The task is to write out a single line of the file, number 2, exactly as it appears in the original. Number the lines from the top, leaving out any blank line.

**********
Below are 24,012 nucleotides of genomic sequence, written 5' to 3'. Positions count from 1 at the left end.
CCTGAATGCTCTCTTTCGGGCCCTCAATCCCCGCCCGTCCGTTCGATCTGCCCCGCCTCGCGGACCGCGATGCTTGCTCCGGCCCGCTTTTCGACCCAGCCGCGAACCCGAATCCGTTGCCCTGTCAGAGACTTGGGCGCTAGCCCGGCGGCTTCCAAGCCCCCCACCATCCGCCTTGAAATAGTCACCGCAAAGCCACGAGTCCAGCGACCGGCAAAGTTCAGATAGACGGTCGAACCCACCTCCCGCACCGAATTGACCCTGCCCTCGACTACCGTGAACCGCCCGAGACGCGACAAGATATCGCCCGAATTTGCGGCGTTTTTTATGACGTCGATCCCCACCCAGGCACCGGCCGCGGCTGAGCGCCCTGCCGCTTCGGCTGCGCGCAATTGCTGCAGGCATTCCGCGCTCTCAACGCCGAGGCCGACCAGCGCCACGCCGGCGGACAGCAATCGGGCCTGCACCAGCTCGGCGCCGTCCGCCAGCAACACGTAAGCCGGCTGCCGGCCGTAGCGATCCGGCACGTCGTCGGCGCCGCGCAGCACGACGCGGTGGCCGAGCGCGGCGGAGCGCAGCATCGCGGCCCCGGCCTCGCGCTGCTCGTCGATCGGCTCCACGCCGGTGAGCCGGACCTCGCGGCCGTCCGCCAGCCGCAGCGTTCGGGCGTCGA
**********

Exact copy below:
CCTGAATGCTCTCTTTCGGGCCCTCAATCCCCGCCCGTCCGTTCGATCTGCCCCGCCTCGCGGACCGCGATGCTTGCTCCGGCCCGCTTTTCGACCCAGCCGCGAACCCGAATCCGTTGCCCTGTCAGAGACTTGGGCGCTAGCCCGGCGGCTTCCAAGCCCCCCACCATCCGCCTTGAAATAGTCACCGCAAAGCCACGAGTCCAGCGACCGGCAAAGTTCAGATAGACGGTCGAACCCACCTCCCGCACCGAATTGACCCTGCCCTCGACTACCGTGAACCGCCCGAGACGCGACAAGATATCGCCCGAATTTGCGGCGTTTTTTATGACGTCGATCCCCACCCAGGCACCGGCCGCGGCTGAGCGCCCTGCCGCTTCGGCTGCGCGCAATTGCTGCAGGCATTCCGCGCTCTCAACGCCGAGGCCGACCAGCGCCACGCCGGCGGACAGCAATCGGGCCTGCACCAGCTCGGCGCCGTCCGCCAGCAACACGTAAGCCGGCTGCCGGCCGTAGCGATCCGGCACGTCGTCGGCGCCGCGCAGCACGACGCGGTGGCCGAGCGCGGCGGAGCGCAGCATCGCGGCCCCGGCCTCGCGCTGCTCGTCGATCGGCTCCACGCCGGTGAGCCGGACCTCGCGGCCGTCCGCCAGCCGCAGCGTTCGGGCGTCGA